It was a close call, but Joe had his opening to the United States, provided he could muster the funds to travel to, and live in the US for four months. At the time, this was no mean feat. But in early January 1959, he boarded a ship for the journey across the Atlantic, with a suitcase, his Berklee scholarship, his bass trumpet, and $800 in cash. “I knew that it wouldn’t be easy,” he once recalled, “because I had no relatives, didn’t know a single person in America. But when I came over on the boat, I did it with the purpose to kick asses.” The rest, as they say, is history.
What of the other musicians who received scholarships? Nichalas Brignola, the actual winner, went on to have a fine 45-year career before his passing in 2002, cutting some 20 albums under his own name. Biographies of Brignola never fail to mention that he was the winner of the 1958 “Benny Goodman” scholarship.
A “special award” of $350 was made to 18-year-old “Louis [sic] Gasca, a senior at Jefferson Davis high school in Houston, Texas.” After attending Berklee, trumpet player Luis Gasca went on to play with some of the biggest names in jazz and pop, recording his own albums using the likes Herbie Hancock, Carlos Santana, Joe Henderson and Stanley Clarke. However, drug addition took its toll and he dropped out of the music business.
Along with Zawinul, Richard L. Wright and William R. Jones each won $200 scholarships, but I haven’t turned up any information about them.
I’ve saved the most intriguing name for last. “Karl Drewo, 21, from Vienna, Austria won a $350 scholarship. A versatile jazzman, Drewo plays tenor, clarinet, vibes, and piano. He has worked with several leading Austrian jazz groups and has headed his own group, too.” That’s right. One of Joe’s Viennese pals also applied—and did better than Joe did! In its short bio of Drewo, Down Beat understated Drewo’s age, but they got the rest of the details correct.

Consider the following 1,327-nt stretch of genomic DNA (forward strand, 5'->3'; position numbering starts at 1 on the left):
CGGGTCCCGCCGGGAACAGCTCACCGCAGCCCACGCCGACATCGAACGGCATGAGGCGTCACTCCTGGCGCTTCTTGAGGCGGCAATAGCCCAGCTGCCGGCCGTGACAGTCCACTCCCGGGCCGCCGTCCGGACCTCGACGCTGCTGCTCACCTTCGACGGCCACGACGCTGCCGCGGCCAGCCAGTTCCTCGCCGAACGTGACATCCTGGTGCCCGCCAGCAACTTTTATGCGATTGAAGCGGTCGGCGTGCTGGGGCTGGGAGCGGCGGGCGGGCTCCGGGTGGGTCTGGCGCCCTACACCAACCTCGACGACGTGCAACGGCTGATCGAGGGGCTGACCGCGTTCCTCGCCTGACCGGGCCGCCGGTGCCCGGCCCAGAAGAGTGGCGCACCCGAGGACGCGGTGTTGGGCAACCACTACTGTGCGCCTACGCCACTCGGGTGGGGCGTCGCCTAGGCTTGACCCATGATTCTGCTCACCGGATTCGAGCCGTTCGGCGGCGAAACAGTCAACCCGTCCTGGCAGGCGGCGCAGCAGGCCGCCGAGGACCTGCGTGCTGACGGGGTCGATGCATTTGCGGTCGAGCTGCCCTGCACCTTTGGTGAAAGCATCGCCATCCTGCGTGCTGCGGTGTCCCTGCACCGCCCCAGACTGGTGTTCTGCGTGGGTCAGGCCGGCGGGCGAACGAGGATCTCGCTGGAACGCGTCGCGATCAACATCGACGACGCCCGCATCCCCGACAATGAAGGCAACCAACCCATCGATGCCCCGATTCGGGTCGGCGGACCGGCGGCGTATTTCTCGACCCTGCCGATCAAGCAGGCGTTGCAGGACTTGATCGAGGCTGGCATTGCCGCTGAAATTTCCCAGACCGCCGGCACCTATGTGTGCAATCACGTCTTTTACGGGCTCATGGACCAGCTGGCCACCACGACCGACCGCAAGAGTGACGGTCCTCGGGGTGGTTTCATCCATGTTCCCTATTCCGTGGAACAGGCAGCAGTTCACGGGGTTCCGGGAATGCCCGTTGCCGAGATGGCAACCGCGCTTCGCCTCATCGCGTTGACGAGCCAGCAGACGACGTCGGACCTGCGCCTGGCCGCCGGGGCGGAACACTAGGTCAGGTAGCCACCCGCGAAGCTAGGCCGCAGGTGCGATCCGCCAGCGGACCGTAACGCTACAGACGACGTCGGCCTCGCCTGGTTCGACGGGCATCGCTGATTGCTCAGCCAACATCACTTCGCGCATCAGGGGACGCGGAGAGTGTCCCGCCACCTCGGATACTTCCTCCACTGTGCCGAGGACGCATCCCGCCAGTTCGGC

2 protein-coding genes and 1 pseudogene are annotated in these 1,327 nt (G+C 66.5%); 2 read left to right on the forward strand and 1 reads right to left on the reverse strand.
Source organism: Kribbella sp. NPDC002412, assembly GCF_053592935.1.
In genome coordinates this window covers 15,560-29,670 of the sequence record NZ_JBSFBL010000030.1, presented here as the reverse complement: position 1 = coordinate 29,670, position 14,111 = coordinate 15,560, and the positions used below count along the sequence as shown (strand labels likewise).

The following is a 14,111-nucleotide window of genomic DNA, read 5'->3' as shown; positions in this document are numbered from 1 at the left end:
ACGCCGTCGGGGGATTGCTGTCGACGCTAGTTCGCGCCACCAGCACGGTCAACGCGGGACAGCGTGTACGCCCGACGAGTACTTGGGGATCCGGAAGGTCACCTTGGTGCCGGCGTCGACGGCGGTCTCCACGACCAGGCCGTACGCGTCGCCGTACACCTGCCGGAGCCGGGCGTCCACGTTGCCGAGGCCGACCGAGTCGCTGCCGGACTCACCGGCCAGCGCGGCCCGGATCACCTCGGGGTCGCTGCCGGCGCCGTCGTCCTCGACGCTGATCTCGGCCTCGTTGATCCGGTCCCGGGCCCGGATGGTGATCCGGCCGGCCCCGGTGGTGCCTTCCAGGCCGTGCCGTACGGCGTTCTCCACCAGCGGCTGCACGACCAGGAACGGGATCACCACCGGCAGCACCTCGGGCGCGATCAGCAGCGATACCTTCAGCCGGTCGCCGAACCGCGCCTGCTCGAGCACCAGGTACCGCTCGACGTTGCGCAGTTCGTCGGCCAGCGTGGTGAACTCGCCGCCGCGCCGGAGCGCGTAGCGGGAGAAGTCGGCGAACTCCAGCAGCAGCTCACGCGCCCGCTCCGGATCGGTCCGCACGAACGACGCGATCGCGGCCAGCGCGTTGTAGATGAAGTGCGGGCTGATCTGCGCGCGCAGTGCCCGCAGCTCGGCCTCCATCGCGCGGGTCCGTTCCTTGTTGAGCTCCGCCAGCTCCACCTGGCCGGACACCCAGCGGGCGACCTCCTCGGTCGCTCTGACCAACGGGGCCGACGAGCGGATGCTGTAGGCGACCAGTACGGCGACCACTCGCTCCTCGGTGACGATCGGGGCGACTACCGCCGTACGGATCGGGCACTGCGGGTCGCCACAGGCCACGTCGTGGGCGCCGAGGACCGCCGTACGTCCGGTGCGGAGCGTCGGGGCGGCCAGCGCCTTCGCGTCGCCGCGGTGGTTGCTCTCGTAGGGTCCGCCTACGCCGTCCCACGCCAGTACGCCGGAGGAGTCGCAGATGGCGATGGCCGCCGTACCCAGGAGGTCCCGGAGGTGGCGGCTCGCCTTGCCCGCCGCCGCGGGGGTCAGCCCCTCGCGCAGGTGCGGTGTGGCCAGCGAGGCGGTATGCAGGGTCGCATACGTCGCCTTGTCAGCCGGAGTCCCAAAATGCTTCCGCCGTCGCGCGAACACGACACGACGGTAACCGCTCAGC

Indeed, back in Austria, Drewo and Zawinul traveled in the same circles and played in the same bands. You can hear them both on the album Joe Zawinul and The Austrian All Stars 1954-1957. They even formed their own band together. Clearly, the two were pretty tight, and when Joe talked about reading Down Beat with his friends in the English Reading Room, no doubt Karl Drewo was one of those friends. They would have encouraged each other to apply, and doing so jointly would have helped overcome the teasing from their fellow musicians who neither had the ability nor the nerve to play jazz in America.
Drewo not only got the more prestigious award, but a much more thorough write-up than Joe as well. Down Beat simply described Zawinul as “25, a pianist from Vienna, Austria.” Drewo went on to have a successful career in Europe and has an annual festival named after him in Austria. He died in 1995. So far as I can tell, he never took advantage of his scholarship.
Of course, ultimately, neither did Joe. Within a couple of weeks of arriving at Berklee, one of his professors recommended him for a club gig opening for Ella Fitzgerald. That led to him auditioning for Maynard Ferguson the next day, and he never looked back.